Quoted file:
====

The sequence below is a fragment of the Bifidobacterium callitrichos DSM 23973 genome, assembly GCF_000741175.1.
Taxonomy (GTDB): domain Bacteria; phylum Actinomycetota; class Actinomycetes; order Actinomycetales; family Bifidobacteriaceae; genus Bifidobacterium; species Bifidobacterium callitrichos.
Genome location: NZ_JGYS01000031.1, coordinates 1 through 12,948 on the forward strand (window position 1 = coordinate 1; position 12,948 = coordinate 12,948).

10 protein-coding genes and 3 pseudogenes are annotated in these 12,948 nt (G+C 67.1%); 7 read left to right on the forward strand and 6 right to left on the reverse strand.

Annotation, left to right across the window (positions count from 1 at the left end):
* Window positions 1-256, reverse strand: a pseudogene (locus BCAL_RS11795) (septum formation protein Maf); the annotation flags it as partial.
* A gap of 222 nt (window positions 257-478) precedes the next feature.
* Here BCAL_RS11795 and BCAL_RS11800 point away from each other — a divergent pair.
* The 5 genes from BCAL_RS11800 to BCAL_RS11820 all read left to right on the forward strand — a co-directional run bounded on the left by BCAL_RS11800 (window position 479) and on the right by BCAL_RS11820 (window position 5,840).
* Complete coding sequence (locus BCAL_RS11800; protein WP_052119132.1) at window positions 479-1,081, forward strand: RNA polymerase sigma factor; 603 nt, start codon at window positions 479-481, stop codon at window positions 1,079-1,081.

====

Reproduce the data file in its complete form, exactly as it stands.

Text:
The sequence below is a fragment of the Bifidobacterium callitrichos DSM 23973 genome, assembly GCF_000741175.1.
Taxonomy (GTDB): domain Bacteria; phylum Actinomycetota; class Actinomycetes; order Actinomycetales; family Bifidobacteriaceae; genus Bifidobacterium; species Bifidobacterium callitrichos.
Genome location: NZ_JGYS01000031.1, coordinates 1 through 12,948 on the forward strand (window position 1 = coordinate 1; position 12,948 = coordinate 12,948).

10 protein-coding genes and 3 pseudogenes are annotated in these 12,948 nt (G+C 67.1%); 7 read left to right on the forward strand and 6 right to left on the reverse strand.

Annotation, left to right across the window (positions count from 1 at the left end):
* Window positions 1-256, reverse strand: a pseudogene (locus BCAL_RS11795) (septum formation protein Maf); the annotation flags it as partial.
* A gap of 222 nt (window positions 257-478) precedes the next feature.
* Here BCAL_RS11795 and BCAL_RS11800 point away from each other — a divergent pair.
* The 5 genes from BCAL_RS11800 to BCAL_RS11820 all read left to right on the forward strand — a co-directional run bounded on the left by BCAL_RS11800 (window position 479) and on the right by BCAL_RS11820 (window position 5,840).
* Complete coding sequence (locus BCAL_RS11800; protein WP_052119132.1) at window positions 479-1,081, forward strand: RNA polymerase sigma factor; 603 nt, start codon at window positions 479-481, stop codon at window positions 1,079-1,081.